In the same setting Delaney Davidson also won the crowd with his distinctive take on country and blues, as did Spanish harmonica virtuoso Antonio Serrano who mixed the unfamiliar with standards including an impromptu Raindrops Keep Falling on My Head for the damp audience.
It was also impossible not to enjoy the twanging surf-rock of Spain's Los Coronas.
Cuban pianist Roberto Fonseca played an occasionally brilliant set of explosive jazz with a relentlessly melodic right hand and a thunderously percussive left. At one point the band embarked on something like a mad molestation of Take Five with Fonseca comping behind an adrenaline-fueled drummer. It was thrilling.
And surprisingly successful was Boomerang, a project which might have seemed like a forced marriage of Maori, Aboriginal and Scottish performers (Moana and the Tribe, Shellie Morris and dancers, Breabach) but was often a mesmerising, theatrical production which – although doubtless prohibitively expensive – deserves a touring life beyond Womad.
Hands-down winner and crowd-pleaser of the weekend however was Pokey LaFarge with his contemporary rejigging of vintage American styles (Western swing, country, old-time jazz) into laser-sharp and melodic songs.
If this Womad had a shortcoming it was many acts erred heavily towards crossover world music which pulled traditional styles into an amorphous and often undistinguishable partytime. In the face of all that percussion and crowd-pleasing excitement, the more traditional end of the spectrum (with a few exceptions) seemed rather ill-severed, although Sam Lee bringing old British folk into the 21st century was fascinating and popular
Mainstage acts largely offered regional variations of drum-driven dance (sometimes with dancers); Red Baraat from New York with their furious Indian Bhangra and jazz-funk; Mokoomba from Zimbabwe with slippery Afro-groove and jazzy manoeuvres; La Chiva Gantiva (boiling Colombian sounds) and Airileke from Papua New Guinea by way of Melbourne, who were a highpoint for their colourful and driving ethno-jazz rock. Dub Inc from France were among the best bringing populist reggae and ragga together with other influences.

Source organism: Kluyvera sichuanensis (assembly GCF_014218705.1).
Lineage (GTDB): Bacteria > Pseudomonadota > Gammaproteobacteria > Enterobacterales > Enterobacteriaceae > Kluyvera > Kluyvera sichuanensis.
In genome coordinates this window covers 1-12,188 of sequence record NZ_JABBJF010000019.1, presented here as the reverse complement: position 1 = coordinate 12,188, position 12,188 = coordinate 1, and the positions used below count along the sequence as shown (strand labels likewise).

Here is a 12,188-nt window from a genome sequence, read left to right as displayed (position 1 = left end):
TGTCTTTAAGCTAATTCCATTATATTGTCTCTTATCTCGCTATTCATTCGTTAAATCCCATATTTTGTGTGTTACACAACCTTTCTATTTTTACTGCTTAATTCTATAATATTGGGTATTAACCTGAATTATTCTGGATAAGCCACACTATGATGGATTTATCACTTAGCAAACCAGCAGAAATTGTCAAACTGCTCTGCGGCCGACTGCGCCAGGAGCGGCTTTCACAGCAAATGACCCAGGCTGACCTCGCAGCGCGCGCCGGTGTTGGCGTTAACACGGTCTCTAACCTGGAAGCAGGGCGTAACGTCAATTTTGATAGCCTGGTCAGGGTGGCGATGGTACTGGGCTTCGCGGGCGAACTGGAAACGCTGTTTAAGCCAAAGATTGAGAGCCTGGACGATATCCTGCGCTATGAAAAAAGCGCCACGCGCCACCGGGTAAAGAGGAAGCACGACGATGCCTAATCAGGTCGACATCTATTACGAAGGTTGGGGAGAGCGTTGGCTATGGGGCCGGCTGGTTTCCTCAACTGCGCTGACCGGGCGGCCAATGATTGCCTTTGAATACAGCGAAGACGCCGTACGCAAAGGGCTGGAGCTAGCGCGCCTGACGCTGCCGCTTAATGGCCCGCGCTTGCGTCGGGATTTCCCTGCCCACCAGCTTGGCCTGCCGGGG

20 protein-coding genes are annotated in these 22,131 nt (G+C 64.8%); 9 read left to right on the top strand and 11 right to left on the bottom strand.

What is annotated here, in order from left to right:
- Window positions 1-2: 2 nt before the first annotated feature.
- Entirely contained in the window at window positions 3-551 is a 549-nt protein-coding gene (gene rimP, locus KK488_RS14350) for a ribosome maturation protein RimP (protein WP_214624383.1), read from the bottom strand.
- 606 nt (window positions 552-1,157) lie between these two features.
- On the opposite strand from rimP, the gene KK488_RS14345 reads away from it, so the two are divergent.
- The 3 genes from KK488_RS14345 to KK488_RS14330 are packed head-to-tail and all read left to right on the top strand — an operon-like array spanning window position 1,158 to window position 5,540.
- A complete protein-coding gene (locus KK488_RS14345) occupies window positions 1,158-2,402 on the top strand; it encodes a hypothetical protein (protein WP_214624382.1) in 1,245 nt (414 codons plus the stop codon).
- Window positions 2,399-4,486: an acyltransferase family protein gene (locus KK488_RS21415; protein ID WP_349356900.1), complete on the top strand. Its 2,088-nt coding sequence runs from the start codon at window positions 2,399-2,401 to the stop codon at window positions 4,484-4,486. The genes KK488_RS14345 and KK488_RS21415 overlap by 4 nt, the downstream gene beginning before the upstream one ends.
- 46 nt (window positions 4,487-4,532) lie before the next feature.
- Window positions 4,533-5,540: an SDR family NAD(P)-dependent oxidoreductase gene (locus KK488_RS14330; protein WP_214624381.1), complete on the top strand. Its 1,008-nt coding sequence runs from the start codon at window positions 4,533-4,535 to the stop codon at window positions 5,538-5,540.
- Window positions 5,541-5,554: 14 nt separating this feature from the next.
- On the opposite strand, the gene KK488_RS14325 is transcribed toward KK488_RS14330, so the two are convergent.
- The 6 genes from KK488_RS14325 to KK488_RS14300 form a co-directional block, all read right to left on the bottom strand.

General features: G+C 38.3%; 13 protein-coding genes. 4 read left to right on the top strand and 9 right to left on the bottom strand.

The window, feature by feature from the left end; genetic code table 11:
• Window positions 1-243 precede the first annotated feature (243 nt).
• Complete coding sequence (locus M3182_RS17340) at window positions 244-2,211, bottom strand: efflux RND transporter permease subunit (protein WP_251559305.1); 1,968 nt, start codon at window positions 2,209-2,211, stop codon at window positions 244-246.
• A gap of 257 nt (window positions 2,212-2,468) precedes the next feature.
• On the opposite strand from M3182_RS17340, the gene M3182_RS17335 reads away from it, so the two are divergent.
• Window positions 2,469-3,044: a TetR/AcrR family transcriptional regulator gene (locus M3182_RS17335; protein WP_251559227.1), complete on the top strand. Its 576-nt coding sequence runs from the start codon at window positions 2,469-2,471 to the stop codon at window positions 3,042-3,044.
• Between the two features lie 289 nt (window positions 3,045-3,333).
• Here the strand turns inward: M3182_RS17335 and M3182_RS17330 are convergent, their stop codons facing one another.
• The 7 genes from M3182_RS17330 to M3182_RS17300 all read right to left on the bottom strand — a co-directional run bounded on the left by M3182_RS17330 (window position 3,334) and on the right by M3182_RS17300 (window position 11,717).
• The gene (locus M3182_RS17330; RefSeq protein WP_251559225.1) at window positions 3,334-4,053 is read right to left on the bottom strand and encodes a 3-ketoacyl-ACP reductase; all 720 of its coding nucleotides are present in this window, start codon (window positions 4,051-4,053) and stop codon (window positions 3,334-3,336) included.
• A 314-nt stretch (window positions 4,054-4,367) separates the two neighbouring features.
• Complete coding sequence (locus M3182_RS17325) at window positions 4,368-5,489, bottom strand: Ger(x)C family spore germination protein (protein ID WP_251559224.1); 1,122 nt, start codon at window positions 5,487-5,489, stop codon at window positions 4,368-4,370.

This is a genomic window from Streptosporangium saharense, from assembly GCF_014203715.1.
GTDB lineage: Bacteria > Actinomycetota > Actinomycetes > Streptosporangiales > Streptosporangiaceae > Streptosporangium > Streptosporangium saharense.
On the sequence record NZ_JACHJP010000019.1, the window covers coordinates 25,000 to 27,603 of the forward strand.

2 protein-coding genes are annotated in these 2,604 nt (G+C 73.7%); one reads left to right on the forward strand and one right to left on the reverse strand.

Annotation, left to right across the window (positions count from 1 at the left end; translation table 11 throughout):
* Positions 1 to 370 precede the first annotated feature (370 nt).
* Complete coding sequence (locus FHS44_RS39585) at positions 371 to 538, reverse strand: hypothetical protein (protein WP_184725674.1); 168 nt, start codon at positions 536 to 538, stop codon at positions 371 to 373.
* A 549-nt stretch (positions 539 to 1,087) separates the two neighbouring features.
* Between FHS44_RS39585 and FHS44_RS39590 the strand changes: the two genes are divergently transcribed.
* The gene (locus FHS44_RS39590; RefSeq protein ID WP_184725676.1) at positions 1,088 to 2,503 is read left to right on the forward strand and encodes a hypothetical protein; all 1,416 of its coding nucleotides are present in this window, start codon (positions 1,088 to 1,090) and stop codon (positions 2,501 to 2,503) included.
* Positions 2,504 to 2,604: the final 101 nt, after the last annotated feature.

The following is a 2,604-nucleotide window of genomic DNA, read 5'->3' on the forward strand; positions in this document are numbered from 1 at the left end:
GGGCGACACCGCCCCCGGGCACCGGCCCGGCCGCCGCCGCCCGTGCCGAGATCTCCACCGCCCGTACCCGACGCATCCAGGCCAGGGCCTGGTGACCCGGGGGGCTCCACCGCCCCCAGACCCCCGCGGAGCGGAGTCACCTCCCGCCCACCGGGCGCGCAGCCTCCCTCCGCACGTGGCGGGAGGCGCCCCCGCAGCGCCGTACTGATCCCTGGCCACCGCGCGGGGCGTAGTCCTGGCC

The local 26-piece Balkanistas' original take on now familiar gypsy music was enormous fun.
Despite an absence of many years from public consciousness – they broke up in '96 and their reformations since have been sporadic affairs – US hip-hop group Arrested Development were warmly received on the final night for their consciousness raising set of mostly new material, propelled by a metal-edge guitarist. They were a late-in-the-weekend highpoint.
But much of this programme offered few of the surprises which make for a great weekend of music and memories.
The Chinese folk and rock band Shanren (who had an obligatory and tedious reggae number also) were short on vocal firepower and stage energy, locals Weird Together came off as little more than a multi-culti jazz school ensemble with dancers and Buika's afternoon set rarely justified the spurious Nina Simone comparisons she has had. It just all melted together into nothing much.
So this was a good but not a great Womad.
And as the old gospel song said, “My Lord, didn't it rain?
Well, not much actually.
Did it matter when it did? Of course. But at least there was an interesting soundtrack and a cheerful atmosphere to take the mind off any discomforts.
For more details on Womad 2014 artists with sound samples and Elsewhere's opinion simply go here.